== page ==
GLOVE GRABS AWARD
The SEM (Soft Extra Muscle) Glove from the Swedish
company Bioservo Technologies is the winner of the
Robotdalen Innovation Award 2012 and will receive
support from Robotdalen for further product development
and commercialization. A lot of people need extra strength
to grab things in their everyday life, like a coffee pot or a
drill. This is due to things like age, repetitive strain injuries,
or medical conditions such as a stroke or arthritis. The
SEM Glove adds extra power to the grip through force
sensitive sensors and robotics technology.
Institute and the
Royal Institute of
Technology in Stockholm, Sweden. They combine their experiences about human
needs with modern robot technology knowledge to create innovative products
that strengthen the body. The SEM Glove is viewed as an excellent example of a
user-friendly, adaptive robotic assistance. The prototype appears to be ready for
serial production with great opportunities to reach a global market.
The Robotdalen Innovation Award aims at giving the winners an opportunity
to further develop their commercially valid robotics solutions, says Lennart
Karlsson, Internationalization Manager at Robotdalen. The winners were selected
among 24 contributions from 12 countries.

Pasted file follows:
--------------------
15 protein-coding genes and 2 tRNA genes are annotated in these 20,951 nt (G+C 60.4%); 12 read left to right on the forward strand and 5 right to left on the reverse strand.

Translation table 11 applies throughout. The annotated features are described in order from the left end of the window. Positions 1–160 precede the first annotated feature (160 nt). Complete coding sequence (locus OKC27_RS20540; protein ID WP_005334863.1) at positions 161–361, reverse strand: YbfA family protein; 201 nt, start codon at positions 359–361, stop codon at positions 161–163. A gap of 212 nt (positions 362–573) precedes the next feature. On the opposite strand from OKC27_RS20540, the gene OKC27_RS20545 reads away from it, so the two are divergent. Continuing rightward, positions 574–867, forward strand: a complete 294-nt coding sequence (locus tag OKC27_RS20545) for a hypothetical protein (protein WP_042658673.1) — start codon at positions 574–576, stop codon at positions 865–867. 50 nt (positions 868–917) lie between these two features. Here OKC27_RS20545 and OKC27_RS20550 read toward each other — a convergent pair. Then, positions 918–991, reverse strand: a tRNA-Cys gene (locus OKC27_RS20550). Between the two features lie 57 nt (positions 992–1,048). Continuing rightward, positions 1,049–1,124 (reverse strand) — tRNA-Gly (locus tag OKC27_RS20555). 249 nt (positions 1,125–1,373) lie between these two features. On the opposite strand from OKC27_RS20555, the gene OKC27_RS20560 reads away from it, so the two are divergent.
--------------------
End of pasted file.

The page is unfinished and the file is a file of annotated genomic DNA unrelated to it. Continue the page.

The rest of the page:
Winners of the Robotdalen Innovation Award 2012 (from the left):
Mohammad Reza Ghahremani, Iran (2nd prize);
Johan Ingvast from Bioservo Technologies (1st prize);
and qbrobotics from Italy (3rd prize).
Photo by Terése Andersson.
Johan Ingvast from Bioservo Technologies demonstrates
the SEM Glove. Photo by Terése Andersson.
PRACTICE WILL MAKE PERFECT
Robonaut 2 has been up on the International Space Station for a
while now, and it's only recently that he's really gotten to wake up, stretch
out, and get to work. What work is that? Well, it's not hand-to-hand
combat with invading aliens. (Not yet, anyway.)
It's predominantly a range of motion tests to make sure that all of
Robonaut's motors and joints are working properly, and aside from some
fabric binding around the elbows, the robot checked out a-okay.
The other purpose of the motion tests was to try and figure out how
Robotnaut's movements change in zero g as opposed to one g (one g is
equal to the force of gravity on the Earth's surface). His limbs all still have mass, of
course, but since they don't weigh anything, calibrations are going to be necessary to
make sure that the bot retains all of that manual dexterity he's so well known for.
So, what's next (besides the fact that Robonaut can move his limbs)? Practice is
what Robonaut is going to start doing next, using a taskboard where he can press
buttons, flip switches, and use tools without risking accidental thruster firings,
unexpected decompression, or arming of the railgun turrets or laser cannons.
Taskboard manipulation is not the most exciting of jobs, but it's an important first
step in being able to let the robot perform autonomous tasks safely and reliably.
Cool tidbits herein provided by Evan Ackerman at www.botjunkie.com, www.robotsnob.com, www.plasticpals.com, and other places.
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